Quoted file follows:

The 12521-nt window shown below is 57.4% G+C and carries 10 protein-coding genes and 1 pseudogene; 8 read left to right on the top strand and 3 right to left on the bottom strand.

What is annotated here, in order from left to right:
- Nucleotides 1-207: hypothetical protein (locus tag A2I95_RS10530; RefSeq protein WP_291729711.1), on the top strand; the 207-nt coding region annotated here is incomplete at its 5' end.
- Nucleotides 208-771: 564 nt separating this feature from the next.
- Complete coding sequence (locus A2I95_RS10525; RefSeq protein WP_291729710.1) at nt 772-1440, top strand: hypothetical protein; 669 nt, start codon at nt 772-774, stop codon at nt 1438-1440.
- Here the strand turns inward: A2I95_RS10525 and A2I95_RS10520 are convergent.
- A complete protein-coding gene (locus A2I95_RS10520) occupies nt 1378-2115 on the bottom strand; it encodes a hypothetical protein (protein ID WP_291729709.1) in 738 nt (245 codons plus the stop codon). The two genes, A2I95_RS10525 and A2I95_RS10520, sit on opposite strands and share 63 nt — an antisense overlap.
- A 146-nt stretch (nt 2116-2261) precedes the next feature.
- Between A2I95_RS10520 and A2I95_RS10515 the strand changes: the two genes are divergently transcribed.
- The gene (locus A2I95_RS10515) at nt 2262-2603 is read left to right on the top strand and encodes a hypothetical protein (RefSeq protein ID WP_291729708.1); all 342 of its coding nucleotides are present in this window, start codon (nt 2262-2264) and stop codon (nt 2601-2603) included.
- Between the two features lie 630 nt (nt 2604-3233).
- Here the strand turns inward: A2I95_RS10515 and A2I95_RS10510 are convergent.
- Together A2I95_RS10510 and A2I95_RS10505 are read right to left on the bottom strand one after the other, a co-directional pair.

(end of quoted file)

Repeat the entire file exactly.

The 12521-nt window shown below is 57.4% G+C and carries 10 protein-coding genes and 1 pseudogene; 8 read left to right on the top strand and 3 right to left on the bottom strand.

What is annotated here, in order from left to right:
- Nucleotides 1-207: hypothetical protein (locus tag A2I95_RS10530; RefSeq protein WP_291729711.1), on the top strand; the 207-nt coding region annotated here is incomplete at its 5' end.
- Nucleotides 208-771: 564 nt separating this feature from the next.
- Complete coding sequence (locus A2I95_RS10525; RefSeq protein WP_291729710.1) at nt 772-1440, top strand: hypothetical protein; 669 nt, start codon at nt 772-774, stop codon at nt 1438-1440.
- Here the strand turns inward: A2I95_RS10525 and A2I95_RS10520 are convergent.
- A complete protein-coding gene (locus A2I95_RS10520) occupies nt 1378-2115 on the bottom strand; it encodes a hypothetical protein (protein ID WP_291729709.1) in 738 nt (245 codons plus the stop codon). The two genes, A2I95_RS10525 and A2I95_RS10520, sit on opposite strands and share 63 nt — an antisense overlap.
- A 146-nt stretch (nt 2116-2261) precedes the next feature.
- Between A2I95_RS10520 and A2I95_RS10515 the strand changes: the two genes are divergently transcribed.
- The gene (locus A2I95_RS10515) at nt 2262-2603 is read left to right on the top strand and encodes a hypothetical protein (RefSeq protein ID WP_291729708.1); all 342 of its coding nucleotides are present in this window, start codon (nt 2262-2264) and stop codon (nt 2601-2603) included.
- Between the two features lie 630 nt (nt 2604-3233).
- Here the strand turns inward: A2I95_RS10515 and A2I95_RS10510 are convergent.
- Together A2I95_RS10510 and A2I95_RS10505 are read right to left on the bottom strand one after the other, a co-directional pair.